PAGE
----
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How America Pays for College

Families have adjusted to the post-recession when it comes to paying for school, using grants and scholarships to fund the rising college costs.

Elizabeth Hoyt

July 24, 2013

How America Pays for College
Sallie Mae, the nation’s number one financial services company specializing in education, in conjunction with Ipsos, has released a new national study, "How America Pays for College 2013." The study’s findings were based on survey results from around 800 undergraduate students, between the ages of 18 and 24 years old and the parents of undergraduate students. According to the study, families have adjusted to the post-recession when it comes to paying for school, using grants and scholarships to fund the rising college costs.

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Financial aid, classified as “free money”, now funds a larger portion of college costs than it has in the past. Utilizing scholarships and grants to cover college costs rose to 30 percent, from the 23 percent reported in the 2010 study. Previously, parents’ income and savings were the leading resource of funding for school at 37 percent. That percentage declined in 2013 and is currently the second source of funding at 27 percent. “Parents are willing to stretch themselves,” said Sarah Ducich, Sallie Mae’s senior vice president for public policy in a recent AP article. “It’s not that they’re not willing to pay. It’s that their income is not keeping up.”

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Student borrowing followed as the third source of school funding at 18 percent.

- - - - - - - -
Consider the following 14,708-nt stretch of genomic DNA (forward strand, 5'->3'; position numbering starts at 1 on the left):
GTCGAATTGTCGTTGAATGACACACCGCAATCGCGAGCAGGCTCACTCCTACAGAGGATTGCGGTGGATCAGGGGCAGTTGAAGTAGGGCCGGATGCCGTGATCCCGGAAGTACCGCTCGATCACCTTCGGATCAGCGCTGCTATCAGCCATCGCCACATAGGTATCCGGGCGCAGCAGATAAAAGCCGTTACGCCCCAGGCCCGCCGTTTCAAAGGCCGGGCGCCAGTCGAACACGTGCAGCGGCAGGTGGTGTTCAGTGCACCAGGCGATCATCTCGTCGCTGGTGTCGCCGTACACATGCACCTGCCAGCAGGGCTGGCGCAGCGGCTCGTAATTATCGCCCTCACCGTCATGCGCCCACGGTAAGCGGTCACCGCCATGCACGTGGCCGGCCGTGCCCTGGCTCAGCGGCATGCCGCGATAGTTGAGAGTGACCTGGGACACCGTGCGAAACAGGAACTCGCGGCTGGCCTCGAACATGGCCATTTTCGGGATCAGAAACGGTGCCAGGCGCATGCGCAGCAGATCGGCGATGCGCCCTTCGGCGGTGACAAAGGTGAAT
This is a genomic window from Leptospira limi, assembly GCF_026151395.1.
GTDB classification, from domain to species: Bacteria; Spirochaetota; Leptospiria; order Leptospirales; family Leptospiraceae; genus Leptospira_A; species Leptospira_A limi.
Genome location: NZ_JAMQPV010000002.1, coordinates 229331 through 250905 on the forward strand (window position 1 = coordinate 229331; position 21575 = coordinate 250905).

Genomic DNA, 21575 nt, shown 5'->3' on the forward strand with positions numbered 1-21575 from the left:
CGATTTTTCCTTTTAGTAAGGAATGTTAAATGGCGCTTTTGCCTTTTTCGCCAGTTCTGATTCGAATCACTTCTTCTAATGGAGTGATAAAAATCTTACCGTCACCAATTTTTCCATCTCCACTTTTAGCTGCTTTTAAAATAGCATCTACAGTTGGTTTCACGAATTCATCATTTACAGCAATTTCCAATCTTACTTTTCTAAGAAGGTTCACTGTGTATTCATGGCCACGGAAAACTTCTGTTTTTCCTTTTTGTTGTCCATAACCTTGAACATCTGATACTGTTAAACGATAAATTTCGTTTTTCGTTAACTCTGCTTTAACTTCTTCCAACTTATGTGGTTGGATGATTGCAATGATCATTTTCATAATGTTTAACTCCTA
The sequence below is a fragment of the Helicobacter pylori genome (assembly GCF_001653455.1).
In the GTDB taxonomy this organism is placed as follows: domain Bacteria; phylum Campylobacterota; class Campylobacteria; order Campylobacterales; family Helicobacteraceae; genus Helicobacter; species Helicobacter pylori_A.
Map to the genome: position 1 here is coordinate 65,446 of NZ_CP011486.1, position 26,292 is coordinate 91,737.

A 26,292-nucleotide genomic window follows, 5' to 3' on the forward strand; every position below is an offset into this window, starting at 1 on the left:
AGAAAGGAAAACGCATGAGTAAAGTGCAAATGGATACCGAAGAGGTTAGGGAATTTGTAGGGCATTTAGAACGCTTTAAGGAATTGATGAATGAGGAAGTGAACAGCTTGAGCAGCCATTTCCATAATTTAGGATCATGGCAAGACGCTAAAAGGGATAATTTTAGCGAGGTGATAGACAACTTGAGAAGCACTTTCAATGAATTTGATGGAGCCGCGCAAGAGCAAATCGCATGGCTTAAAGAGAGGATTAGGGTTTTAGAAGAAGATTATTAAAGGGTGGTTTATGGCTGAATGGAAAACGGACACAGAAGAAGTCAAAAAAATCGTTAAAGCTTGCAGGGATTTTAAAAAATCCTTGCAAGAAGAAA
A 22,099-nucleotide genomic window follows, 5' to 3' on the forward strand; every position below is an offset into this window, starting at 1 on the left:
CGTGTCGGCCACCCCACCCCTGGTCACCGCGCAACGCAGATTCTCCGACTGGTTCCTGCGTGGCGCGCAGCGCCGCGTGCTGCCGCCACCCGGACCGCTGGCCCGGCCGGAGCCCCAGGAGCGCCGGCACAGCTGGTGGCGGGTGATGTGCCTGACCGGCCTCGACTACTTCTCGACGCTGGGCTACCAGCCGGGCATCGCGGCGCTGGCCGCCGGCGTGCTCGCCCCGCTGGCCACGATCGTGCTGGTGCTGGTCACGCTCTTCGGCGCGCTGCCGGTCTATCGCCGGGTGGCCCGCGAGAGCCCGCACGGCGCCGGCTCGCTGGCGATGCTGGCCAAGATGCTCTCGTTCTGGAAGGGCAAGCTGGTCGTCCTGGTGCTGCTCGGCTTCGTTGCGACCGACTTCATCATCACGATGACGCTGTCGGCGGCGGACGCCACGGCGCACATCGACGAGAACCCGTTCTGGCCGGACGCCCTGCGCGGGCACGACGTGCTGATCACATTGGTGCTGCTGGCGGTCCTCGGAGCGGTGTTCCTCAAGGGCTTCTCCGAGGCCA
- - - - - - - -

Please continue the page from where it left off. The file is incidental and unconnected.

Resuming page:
Despite rising college costs, the study found that the average family is actually spending less on college by taking steps to ease the burdens of college costs. This has been done through two routes: “making college more affordable” and “making ends meet.”

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Families have started to make college more affordable by having students live at home (57 percent), eliminating schools based on cost (67 percent) and accelerating coursework to spend less years attending school (27 percent). They’ve also tried to make ends meet through both students (60 percent) and parents (48 percent) reducing their overall spending, along with both parents (20 percent) and students (47 percent) working more hours to pay for college. “It forced them to adopt new behaviors of savings and ways to find nickels and dimes,” said Cliff Young, managing director at Ipsos in a recent AP article. The following is the breakdown of the sources a typical family utilized to pay for college: 30% – Grants and scholarships 27% – Parent income and savings 18% – Student borrowing 11% – Student income and savings 9% – Parent borrowing 5% – Relatives and friends Families are also taking measuring to reduce debt amounts, with a reported 22 percent working to repay student loans while students are still in school. Regardless of the struggles paying for school parents may experience, 85 percent still strongly agree that college was an investment in their child’s future – the highest percentage within the last five years.

Is the breakdown of how you pay for school the same as the study?

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